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Once again Juan Francisco Estrada jumped out in front early and Roman “Chocolatito” Gonzalez needed time to crank up the engine, but fell too far behind as the Mexican fighter won the vacant WBC flyweight world title on Saturday.

Estrada wins the trilogy 10 years in the making.

Once again Estrada (44-3, 28 KOs) surged ahead early in the fight against Nicaragua’s Gonzalez (51-4, 41 KOs) and then navigated toward another win, this time at the Gila River Arena in Glendale, Arizona on the Matchroom Boxing card.

“We had excellent preparation at high altitude and I think we left the fight clear on who won the fight this time,” said Estrada about the third encounter.

Ten years ago, the trilogy began in Los Angeles as “Chocolatito” confronted an unknown fighter at the time in Estrada. The two surprised the crowd who expected Gonzalez to destroy yet another Mexican fighter. But it did not happen that night though Chocolatito proved too experienced and battered his way to victory in a light flyweight world title clash.

Then, in March 2021, Estrada finally fought Gonzalez in a rematch and the two engaged in a closely-fought super flyweight world title match. This time Estrada proved slightly better according to the judges and won by split decision in Dallas, Texas.

Few knew what to expect in a third encounter.

At first the coronavirus stalled plans for the trifecta so Chocolatito fought a replacement and dominated. Meanwhile Estrada fought another Mexican and did not look good.

On Saturday, a decade after their first encounter, Estrada looked fluid and accurate in dominating the first six rounds of the fight. Though he did not hurt Gonzalez, he was repeatedly scoring at will.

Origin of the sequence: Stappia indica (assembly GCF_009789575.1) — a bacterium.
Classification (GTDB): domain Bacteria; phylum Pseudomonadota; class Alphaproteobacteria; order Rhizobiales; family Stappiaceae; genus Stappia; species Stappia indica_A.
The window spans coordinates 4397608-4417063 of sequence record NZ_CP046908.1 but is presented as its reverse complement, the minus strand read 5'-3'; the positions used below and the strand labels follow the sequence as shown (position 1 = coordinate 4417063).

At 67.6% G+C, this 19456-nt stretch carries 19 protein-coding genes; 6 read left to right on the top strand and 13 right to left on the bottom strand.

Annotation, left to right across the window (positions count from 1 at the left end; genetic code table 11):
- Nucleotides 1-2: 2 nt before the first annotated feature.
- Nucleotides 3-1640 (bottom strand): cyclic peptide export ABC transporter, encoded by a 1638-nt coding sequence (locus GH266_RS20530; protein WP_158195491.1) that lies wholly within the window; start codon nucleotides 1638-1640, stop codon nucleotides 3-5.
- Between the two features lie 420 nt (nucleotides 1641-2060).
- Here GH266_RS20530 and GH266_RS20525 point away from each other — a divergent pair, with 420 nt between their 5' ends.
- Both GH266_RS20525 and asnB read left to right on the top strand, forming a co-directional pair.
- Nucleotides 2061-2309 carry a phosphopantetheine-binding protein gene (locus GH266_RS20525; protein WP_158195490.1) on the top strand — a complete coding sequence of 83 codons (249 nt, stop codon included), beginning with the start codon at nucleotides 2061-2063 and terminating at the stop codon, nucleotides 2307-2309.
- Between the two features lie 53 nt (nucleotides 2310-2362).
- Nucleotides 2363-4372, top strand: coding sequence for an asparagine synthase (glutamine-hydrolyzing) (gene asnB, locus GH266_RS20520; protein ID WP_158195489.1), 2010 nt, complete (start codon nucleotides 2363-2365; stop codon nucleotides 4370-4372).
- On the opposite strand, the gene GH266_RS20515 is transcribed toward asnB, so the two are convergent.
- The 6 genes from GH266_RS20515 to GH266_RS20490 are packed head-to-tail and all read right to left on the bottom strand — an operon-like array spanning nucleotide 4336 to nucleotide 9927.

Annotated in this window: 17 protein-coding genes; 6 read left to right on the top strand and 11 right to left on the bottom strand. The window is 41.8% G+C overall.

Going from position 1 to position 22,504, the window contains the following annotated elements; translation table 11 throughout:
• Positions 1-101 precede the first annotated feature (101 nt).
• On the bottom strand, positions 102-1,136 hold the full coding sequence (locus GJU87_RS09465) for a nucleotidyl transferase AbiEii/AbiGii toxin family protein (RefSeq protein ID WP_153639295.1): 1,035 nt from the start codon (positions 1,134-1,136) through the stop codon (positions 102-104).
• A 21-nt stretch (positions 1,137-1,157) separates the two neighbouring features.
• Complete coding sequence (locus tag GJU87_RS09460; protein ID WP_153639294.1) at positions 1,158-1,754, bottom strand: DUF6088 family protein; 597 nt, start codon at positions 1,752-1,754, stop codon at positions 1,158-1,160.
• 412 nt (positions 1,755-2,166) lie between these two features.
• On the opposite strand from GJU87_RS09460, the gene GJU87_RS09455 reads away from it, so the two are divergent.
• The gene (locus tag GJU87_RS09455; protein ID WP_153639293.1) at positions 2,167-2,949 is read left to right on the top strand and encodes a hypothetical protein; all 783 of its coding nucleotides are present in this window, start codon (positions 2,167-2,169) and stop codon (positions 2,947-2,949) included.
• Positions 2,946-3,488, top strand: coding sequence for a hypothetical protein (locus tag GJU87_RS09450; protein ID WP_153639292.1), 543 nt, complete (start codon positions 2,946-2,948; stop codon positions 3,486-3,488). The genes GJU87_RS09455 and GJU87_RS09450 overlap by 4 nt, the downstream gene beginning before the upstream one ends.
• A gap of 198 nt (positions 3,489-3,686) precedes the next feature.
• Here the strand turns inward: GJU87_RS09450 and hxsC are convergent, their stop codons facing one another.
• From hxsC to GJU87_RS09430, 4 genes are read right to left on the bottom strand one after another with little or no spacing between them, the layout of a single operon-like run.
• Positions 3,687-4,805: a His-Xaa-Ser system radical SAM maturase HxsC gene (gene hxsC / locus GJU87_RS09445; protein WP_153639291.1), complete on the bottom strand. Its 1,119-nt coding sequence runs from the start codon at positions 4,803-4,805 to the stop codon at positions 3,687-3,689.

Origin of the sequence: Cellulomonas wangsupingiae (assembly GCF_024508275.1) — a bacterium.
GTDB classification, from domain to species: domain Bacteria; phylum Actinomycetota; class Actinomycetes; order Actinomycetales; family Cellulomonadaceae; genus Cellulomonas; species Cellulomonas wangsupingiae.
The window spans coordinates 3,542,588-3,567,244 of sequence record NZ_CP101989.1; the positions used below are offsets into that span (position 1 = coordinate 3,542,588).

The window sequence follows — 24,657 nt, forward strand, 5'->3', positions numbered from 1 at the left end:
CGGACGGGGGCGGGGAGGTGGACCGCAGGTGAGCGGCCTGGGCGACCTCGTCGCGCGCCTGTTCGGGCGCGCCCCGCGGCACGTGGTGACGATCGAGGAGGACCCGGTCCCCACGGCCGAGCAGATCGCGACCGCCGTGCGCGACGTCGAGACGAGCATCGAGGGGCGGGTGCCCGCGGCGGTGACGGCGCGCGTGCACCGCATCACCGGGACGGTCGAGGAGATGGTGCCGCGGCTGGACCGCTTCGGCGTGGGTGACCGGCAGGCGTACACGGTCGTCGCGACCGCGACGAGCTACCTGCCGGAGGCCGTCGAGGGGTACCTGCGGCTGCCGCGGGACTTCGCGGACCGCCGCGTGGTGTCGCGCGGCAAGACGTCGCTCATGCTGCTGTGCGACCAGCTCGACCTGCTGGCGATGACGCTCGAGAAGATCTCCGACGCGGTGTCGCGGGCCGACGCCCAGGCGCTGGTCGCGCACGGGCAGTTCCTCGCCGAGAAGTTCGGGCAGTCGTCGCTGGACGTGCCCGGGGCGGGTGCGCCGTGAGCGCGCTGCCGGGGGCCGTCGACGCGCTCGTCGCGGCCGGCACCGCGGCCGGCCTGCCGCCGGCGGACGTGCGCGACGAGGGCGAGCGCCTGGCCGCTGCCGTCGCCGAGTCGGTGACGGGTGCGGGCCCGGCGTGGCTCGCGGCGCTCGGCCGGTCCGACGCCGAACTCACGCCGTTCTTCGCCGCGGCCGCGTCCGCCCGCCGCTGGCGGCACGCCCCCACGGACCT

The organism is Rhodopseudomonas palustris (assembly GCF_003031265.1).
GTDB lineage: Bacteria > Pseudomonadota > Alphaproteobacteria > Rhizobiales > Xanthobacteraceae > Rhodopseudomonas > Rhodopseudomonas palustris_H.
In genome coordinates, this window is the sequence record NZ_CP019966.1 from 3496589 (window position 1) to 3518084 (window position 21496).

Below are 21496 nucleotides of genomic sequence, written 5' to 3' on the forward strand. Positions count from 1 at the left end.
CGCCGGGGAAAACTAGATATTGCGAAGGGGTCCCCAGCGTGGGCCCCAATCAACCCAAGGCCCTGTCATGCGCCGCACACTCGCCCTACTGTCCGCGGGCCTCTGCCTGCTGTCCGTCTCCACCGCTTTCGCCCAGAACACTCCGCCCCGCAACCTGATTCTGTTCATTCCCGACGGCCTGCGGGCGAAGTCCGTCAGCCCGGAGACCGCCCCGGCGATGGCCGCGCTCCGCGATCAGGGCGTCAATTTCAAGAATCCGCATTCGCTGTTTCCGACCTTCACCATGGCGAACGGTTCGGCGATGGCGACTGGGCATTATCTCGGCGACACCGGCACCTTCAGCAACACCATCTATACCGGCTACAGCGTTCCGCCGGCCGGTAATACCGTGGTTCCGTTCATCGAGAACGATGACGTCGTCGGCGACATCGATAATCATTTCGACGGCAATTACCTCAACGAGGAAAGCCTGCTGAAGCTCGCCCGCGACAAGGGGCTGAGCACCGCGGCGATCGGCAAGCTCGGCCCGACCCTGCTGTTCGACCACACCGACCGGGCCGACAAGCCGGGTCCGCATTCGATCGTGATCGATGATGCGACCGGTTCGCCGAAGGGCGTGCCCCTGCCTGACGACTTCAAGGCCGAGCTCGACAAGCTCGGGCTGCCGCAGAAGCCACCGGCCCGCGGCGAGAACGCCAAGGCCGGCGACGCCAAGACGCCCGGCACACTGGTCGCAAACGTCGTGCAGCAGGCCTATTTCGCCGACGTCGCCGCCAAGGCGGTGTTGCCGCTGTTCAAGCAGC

Gonzalez woke up around the seventh round.

Suddenly the Nicaraguan who was once considered the best fighter Pound for Pound showed up and fired rapid combinations. The spring in his legs suddenly appeared and the energy level was cranked up high after nearly being on idle.

Estrada suddenly found himself against the ropes forced to slip and slide away from Gonzalez’s powerful combination punches. A real fight suddenly erupted during the final six rounds.

“All fights are different and all fights are difficult and this was the most difficult one,” said Gonzalez, a four-division world champion.

Though neither fighter was ever visibly hurt, Gonzalez’s pressure kept Estrada expending too much energy trying to evade the Nicaraguan’s traps during the final six rounds.

“He always goes 100 miles an hour,” said Estrada of his nemesis.

Estrada used uppercuts and slide steps to maneuver against Gonzalez’s hard charges. It seemed to work and allowed the Mexican fighter more room and time to apply counter-measures.

In the final round, those maneuvers allowed Estrada to connect with a hard punch to the body that forced Chocolatito to cover up. It also allowed Estrada to unravel a combination that gave him the last round if needed. After 12 rounds one judge scored it 114-114, while two others saw it 116-112, 115-113 for Estrada who becomes the new WBC super flyweight world titlist.

“We did an excellent fight and I got the victory,” said Estrada. “I’ve always said Chocolatito is a future Hall of Famer.”

Gonzalez was gracious in defeat.

“What is important is we gave that good fight to the fans and we came out in good health,” Gonzalez said.

There is even talk of a fourth fight.

“As long as they pay well, of course,” said Gonzalez.

Other Fights

Julio Cesar Martinez (19-2, 14 KOs) retained the WBC flyweight world title by majority decision over Spain’s Samuel Carmona (8-1) in a rather dull affair. Mexico’s Martinez chased Carmon all 12 rounds in a fight that saw Carmona slap and run, then hold.